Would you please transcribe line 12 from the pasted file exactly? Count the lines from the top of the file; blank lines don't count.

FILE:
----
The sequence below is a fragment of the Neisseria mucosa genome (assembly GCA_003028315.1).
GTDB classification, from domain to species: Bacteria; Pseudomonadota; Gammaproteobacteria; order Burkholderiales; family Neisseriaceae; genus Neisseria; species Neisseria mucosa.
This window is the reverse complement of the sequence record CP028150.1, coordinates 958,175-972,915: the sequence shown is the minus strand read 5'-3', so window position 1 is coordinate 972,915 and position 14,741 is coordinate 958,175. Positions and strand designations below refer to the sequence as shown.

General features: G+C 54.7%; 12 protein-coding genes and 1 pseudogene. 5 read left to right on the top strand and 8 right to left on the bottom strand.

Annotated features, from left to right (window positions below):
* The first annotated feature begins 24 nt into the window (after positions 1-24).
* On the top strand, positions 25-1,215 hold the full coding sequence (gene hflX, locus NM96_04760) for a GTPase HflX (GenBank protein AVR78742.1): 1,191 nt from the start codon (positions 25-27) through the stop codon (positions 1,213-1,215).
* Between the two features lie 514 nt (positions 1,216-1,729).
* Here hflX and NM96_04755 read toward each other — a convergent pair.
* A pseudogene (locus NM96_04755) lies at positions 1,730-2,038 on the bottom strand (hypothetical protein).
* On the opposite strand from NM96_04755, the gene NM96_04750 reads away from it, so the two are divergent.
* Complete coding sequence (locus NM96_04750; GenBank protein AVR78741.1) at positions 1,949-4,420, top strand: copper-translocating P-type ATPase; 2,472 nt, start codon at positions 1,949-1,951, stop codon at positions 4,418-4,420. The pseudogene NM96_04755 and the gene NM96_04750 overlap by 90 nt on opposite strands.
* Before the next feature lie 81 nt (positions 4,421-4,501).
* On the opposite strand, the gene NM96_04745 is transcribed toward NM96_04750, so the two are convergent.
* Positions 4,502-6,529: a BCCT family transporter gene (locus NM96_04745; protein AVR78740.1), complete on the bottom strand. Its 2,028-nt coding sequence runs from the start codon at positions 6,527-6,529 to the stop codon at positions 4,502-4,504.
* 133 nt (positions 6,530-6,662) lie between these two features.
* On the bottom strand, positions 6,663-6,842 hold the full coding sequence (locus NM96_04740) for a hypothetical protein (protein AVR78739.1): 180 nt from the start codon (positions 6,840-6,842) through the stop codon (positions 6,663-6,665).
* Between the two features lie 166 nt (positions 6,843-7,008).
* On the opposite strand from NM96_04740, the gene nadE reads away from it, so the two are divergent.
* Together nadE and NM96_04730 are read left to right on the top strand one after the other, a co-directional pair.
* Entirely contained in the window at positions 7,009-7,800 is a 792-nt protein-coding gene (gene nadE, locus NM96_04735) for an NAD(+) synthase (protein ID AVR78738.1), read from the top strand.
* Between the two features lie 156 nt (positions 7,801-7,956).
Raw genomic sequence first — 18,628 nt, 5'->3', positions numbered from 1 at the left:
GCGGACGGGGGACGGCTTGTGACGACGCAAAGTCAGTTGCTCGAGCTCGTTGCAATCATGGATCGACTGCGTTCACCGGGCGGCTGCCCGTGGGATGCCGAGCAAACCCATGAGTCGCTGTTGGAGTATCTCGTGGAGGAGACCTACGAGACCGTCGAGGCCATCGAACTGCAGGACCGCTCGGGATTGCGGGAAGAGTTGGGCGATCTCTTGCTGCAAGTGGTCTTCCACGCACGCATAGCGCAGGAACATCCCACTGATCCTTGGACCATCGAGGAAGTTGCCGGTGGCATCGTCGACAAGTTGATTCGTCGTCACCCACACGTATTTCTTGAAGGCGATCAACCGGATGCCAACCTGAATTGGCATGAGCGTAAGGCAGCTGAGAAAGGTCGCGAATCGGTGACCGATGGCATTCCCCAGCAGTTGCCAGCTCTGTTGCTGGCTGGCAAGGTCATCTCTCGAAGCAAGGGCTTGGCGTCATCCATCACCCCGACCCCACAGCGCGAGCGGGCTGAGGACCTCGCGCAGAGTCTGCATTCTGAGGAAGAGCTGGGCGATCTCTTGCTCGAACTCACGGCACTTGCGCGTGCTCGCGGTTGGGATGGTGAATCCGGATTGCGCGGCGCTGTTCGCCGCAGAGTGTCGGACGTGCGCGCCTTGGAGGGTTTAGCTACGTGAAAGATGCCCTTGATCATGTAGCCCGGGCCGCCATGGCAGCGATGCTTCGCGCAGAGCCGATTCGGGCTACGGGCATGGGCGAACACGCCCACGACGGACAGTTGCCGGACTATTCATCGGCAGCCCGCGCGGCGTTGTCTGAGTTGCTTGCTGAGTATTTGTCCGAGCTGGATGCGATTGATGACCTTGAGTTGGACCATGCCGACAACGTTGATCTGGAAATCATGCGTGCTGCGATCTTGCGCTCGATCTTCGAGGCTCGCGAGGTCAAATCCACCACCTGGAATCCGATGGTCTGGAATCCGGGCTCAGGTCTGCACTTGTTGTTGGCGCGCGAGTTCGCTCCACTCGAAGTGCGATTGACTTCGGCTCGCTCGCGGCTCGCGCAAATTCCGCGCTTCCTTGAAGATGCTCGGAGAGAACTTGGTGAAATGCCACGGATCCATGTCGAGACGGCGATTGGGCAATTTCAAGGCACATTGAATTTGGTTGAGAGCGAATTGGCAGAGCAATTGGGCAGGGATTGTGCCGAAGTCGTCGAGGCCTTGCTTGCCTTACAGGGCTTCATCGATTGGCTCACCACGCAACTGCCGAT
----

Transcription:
* Complete coding sequence (locus NM96_04750; GenBank protein AVR78741.1) at positions 1,949-4,420, top strand: copper-translocating P-type ATPase; 2,472 nt, start codon at positions 1,949-1,951, stop codon at positions 4,418-4,420. The pseudogene NM96_04755 and the gene NM96_04750 overlap by 90 nt on opposite strands.